I'm in the process of researching and setting up Distributed File System (DFS) in our environment. From all the articles I've read, I've decided that I want to install the namespace server on the Domain Controller. Here's my question(s). We have two domain controllers so that we have AD redundancy (in case on is down). If I install DFS-N on both of the domain controllers, will they automatically provide DFS Root redundancy for each other? In all the articles I've read, I'm still not clear if I should have two DFS root namespace servers and if so, if they automatically provide root redundancy. If not, can it be setup manually, and how?

My current thinking is that I should install DFS-N on both domain controllers for redundancy. I just need some expert direction. Thanks.

We're running Windows Server 2008 R2, is running at 2003 Domain and Forest functional Level. We're small and all our servers are in the same LAN.

  • 1. Before implimenting DFS, make sure you have a good reason to do so... it's a huge pain. 2. Why install the nameservers on your DCs? Why not install them on the fileservers holding the DFS replicas instead? In my experience, you don't really gain anything from separating the namespace servers from the file servers, so... don't. No need to add another point of failure into a system that's pretty temperamental at the best of times. Jun 30, 2014 at 22:38
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    I don't think we're going to utilize DFS replication, I think we'll just use DFS to make our UNC paths. We're going to do some moving of files in the background and DFS seems to be a good way of keeping UNC paths the same regardless of where the data moves to. Do you mean DFS is temperamental, or DFS replication is?
    – yougotiger
    Jul 1, 2014 at 0:26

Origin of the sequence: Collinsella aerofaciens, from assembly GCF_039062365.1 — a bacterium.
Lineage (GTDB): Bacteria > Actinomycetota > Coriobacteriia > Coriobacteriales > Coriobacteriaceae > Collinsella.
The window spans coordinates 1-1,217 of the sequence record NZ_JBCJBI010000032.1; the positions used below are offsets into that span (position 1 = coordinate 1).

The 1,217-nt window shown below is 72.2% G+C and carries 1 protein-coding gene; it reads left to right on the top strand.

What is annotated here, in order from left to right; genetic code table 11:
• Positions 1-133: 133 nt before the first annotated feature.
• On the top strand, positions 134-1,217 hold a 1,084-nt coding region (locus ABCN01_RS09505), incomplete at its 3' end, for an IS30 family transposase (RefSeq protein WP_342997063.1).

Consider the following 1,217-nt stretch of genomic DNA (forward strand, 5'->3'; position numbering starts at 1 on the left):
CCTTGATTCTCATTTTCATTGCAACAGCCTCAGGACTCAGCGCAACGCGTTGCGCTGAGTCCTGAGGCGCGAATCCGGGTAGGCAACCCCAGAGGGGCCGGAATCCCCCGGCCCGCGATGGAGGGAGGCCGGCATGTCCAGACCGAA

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    Making your DC's your namespace servers has one advantage: The namespace will become visible when browsing the root domain, e.g. \\ad.example.com will show the DFS root if they are on the DCs. Otherwise you have to go to \\ad.example.com\rootfolder. Not really a big deal at all. We don't have our DC's as namespace servers but if you only had two it wouldn't be a big deal. Jul 1, 2014 at 1:34
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    (don't do this if you have a lot DCs, and only do if you're going to make all DC's namespace servers. Otherwise depending on which DC you have resolved to you may or may not see the root folder when browsing) Jul 1, 2014 at 1:36
  • @yougotiger I mean that DFS replication is temperamental. The way you're doing it is the smart way. If it were me, I'd put namespace servers on the DCs and the fileserver(s)... which is actually what we do, though, granted we use DFS for replication as well. Jul 1, 2014 at 4:09

1 Answer 1


Yes, you want more than one server hosting the namespace root. From the Storage Team at Microsoft:

What makes a namespace fault tolerant is where and how the root is hosted. For a stand-alone namespace to be fault tolerant, the root must be created on a server cluster. For a domain-based namespace to be fault tolerant, you need at least two domain controllers in the domain (to provide referrals to the namespace) and two namespace servers hosting the root (to provide referrals to folder targets). This last point about domain-based namespaces is often misunderstood, too. Customers think that because the namespace is in Active Directory, this somehow makes the namespace fault tolerant. The AD aspect is more about consistency than redundancy. All namespace servers will poll a domain controller periodically to obtain the latest DFS metadata, helping ensure that all the namespace servers provide referrals that are consistent. You still need an operational domain controller and namespace server (which can be the same server) to provide referrals.

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